With a little shrug, he walks back toward the office. The bell over the door rings and I see Finn and Ansel walk in.
“G’day, Finnigan,” I say. “I didn’t know you were sticking around today.”
He throws me an aggressively patient look at this nickname while he takes off his jacket. “I’ve got the rest of the week off.”
Ansel cuts into the small talk. “Are we going to lunch? I’m starving.” Finn and I exchange amused looks: Hungry Ansel is the only version of our friend who is ever sharp.
“Yeah, just let me—” I start to say, but Lola picks that moment to wander up from the back of the store.
“Hey,” she says to each of them, before finally looking to me. Her cheeks grow pink, smile widens. “Hi.”
Finn turns to Lola. “You wouldn’t by chance have spoken to my wife in the past hour, would you?”
“It will never stop being strange hearing you call her that,” Lola says, shaking her head. “Mia is someone’s wife. Harlow is someone’s wife.”
And Lola was mine, for twelve hours. Then she was something else, something even better, for only a matter of days.
Finn stares at her, mouth pressed in a straight line while he waits for her to answer his question.
“And actually yes,” she says, reaching up to pat his head. He slides his eyes to me as if I’ve somehow put her up to this. “She was driving up to Del Mar to get some signatures from . . . someone . . . and you know how bad the reception is up there.”
Finn nods, reaching over the counter to grab a snack-size Snickers from my secret stash under the register.
Ansel sees and practically knocks him over to get one for himself.
“Lola,” Finn says, tearing into the packet. “Let me ask you something.”
Her eyebrows rise expectantly and the expression is so sweet, I have to look away before I step closer.
“I’m planning to take Harlow up to Sequoia for the weekend. Camping, quiet, you know. Do you happen to know if she’s working?”
Lola smirks up at Finn at the same time I feel my own eyes widen. “You’re driving?” she asks.
Lola glances at me and for a moment, the weirdness between us is gone and we’re on the same team. “You’re driving six hours,” she says, “to take Harlow camping in the woods for an entire weekend.”
His brow pulls tight as he turns to look at me. “Those are the bullet points.”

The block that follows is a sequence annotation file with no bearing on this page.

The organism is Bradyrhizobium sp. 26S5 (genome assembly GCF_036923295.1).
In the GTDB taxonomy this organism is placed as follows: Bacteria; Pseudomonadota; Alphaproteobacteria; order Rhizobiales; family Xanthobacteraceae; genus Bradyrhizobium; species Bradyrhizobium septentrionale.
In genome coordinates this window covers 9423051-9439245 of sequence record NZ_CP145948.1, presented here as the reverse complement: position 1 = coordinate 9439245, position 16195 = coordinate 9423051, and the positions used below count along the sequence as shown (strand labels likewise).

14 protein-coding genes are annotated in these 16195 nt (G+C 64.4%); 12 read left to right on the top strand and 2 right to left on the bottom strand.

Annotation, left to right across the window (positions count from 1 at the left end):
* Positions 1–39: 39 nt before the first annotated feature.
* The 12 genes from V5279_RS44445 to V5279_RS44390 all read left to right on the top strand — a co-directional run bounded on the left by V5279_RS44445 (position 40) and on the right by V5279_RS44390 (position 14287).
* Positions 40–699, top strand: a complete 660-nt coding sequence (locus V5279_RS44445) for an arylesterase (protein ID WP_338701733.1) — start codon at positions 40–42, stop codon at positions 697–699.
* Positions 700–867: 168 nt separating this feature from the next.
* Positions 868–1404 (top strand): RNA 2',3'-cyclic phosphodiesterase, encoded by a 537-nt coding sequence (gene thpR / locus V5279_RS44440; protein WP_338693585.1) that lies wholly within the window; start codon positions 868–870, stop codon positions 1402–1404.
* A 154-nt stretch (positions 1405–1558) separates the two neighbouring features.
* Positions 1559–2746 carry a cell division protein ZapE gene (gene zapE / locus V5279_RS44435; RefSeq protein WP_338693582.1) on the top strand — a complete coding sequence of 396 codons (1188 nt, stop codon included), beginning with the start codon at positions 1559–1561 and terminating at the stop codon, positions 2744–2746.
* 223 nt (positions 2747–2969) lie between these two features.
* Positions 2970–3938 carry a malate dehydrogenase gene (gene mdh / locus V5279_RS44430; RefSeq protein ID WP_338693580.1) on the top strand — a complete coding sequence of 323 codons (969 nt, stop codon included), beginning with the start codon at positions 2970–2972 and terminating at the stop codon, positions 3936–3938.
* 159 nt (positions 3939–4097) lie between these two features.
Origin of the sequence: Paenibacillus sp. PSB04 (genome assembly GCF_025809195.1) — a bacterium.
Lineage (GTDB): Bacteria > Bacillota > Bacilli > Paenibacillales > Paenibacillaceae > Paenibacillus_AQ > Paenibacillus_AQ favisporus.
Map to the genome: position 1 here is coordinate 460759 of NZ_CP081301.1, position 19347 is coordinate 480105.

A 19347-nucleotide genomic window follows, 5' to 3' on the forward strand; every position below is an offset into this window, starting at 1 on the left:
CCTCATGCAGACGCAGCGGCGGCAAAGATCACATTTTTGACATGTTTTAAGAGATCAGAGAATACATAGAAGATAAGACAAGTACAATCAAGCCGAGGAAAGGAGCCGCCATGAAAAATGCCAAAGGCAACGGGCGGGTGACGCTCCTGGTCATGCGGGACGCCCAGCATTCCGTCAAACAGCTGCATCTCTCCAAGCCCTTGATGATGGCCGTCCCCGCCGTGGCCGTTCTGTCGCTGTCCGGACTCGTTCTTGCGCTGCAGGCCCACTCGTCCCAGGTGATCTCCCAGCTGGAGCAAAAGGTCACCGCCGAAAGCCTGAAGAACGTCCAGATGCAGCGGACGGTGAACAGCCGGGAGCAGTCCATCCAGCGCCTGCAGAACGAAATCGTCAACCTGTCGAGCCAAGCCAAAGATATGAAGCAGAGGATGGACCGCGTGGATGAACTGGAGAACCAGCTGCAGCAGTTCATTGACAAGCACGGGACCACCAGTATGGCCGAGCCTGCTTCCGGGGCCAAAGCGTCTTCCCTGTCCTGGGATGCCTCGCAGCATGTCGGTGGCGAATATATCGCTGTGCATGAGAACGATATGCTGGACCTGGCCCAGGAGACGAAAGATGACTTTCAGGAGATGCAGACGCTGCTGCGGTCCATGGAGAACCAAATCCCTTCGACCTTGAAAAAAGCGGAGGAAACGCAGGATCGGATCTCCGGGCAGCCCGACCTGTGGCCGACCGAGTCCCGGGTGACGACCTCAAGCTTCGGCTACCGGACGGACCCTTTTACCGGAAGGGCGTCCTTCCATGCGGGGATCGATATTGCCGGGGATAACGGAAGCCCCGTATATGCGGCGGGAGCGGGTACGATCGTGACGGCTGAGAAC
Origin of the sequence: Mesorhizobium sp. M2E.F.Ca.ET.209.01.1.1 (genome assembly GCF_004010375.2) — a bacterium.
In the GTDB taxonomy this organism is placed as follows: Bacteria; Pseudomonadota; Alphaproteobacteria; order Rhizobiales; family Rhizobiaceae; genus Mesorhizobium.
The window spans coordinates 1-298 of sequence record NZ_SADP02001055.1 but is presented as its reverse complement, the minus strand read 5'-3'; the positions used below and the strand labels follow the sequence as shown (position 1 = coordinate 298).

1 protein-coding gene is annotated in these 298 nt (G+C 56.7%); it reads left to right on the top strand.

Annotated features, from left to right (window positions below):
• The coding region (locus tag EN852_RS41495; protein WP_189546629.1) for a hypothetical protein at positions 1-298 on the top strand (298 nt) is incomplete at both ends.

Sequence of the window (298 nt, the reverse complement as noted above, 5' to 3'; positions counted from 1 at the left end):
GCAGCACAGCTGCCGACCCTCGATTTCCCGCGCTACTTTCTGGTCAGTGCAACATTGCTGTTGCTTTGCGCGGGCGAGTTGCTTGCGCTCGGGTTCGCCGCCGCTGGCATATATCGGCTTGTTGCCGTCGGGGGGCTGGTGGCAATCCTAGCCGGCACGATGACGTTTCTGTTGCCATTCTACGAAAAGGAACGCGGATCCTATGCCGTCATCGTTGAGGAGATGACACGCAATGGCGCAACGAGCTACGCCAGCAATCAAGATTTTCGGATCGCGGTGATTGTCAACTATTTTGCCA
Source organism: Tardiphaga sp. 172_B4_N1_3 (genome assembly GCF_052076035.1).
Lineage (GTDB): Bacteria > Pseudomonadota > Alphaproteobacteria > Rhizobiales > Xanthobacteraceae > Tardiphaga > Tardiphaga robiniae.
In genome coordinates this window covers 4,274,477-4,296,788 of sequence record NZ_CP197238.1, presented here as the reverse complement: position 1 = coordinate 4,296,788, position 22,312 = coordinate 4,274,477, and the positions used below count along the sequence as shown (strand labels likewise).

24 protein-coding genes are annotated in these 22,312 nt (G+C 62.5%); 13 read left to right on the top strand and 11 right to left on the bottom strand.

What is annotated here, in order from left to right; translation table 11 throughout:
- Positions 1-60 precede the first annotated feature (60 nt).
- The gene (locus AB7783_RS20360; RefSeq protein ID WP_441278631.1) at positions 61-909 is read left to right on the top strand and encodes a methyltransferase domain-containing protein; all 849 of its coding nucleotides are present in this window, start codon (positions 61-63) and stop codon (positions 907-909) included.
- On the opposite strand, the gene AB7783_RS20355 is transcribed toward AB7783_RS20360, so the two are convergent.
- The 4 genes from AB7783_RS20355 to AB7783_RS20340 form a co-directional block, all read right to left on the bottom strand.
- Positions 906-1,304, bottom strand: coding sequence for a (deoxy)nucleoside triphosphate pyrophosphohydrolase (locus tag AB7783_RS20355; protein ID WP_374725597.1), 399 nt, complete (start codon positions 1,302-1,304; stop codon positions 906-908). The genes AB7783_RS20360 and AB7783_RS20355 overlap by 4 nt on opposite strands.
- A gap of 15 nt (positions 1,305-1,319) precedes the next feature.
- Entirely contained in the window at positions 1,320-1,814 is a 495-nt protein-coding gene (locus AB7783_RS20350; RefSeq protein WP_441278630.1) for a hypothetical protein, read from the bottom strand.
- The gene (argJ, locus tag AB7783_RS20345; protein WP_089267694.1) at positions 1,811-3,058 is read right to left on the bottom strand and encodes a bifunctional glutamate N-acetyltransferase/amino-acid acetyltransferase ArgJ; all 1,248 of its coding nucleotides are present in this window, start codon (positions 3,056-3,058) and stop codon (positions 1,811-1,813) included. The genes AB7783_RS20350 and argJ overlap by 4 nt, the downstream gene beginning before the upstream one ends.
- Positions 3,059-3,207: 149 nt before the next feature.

Finn’s mouth curves into a cocky smile. “She’ll get into it.”
“If you say so,” she says with a wink. Fuck. My chest does a tight twist at the playful side of her coming out. “And yes, I think she has the weekend off.”
“Lola, you’re still here,” Joe says, walking out from the back room with a banana, peeling it suggestively. “Ready to run away with me yet?”
“What were you doing all the way back there, anyway?” he asks.
She stares at him, before glancing quickly to me. “Browsing. And then Benny called. I have something big due next week. So . . . I’m changing the trip I had scheduled to L.A. for the week after.”
I file this away. I didn’t even know Lola had a trip coming up, let alone one she needed to postpone. I hate this distance between us—the pointlessness of it all, the absurdity—the way things seem to be moving forward in both of our worlds and we aren’t compulsively sharing any of it. I miss her.
Fuck. I need to get over it.
“Well, I’m glad you’re here,” Joe says, “because I wanted to show you something.” He walks to where he was just a moment ago, pointing Lola’s attention to a shelf. “Look what came in.”
“Oh my God,” she says, and moves to get a closer look. From where I stand, I can’t see what they’re looking at, but Lola adds excitedly, “Can you get it?”
Joe smiles over at me. “Oliver? Can you reach the new consignment item?”
“I got it,” Finn volunteers, taking a step toward the ladder, but Joe stops him with a hand to the chest.
“I think Oliver knows what I need.”
I give him a warning look, sensing he’s up to something. But as soon as I get on the ladder and glance up, I know immediately what they’re talking about. Joe has somehow managed to find a set of the action figures based on Lola’s book, and placed it up on the shelf for her. I start to tell her that I haven’t even been able to get these new yet, but when I turn to hand it to her, I realize that her eyes aren’t on the box at all, but on my bare stomach, where my shirt is riding up.
I clear my throat and Lola blinks back up to my face, before turning about six different shades of pink. Joe is already laughing, and wearing the smuggest I told you so face I’ve ever seen.
“You are such an asshole,” she says under her breath to Joe, laughing and punching him in the shoulder before taking the box from my hands. I’m half-irritated with him, half-amused at his persistence.
“Where did you get this?” she asks, avoiding my eyes.
I shake my head, having never actually seen one in person before. They’re not even available online yet. “I didn’t know we had one.”
“I bought it today,” Joe says proudly. “It’s the first one I’ve seen.”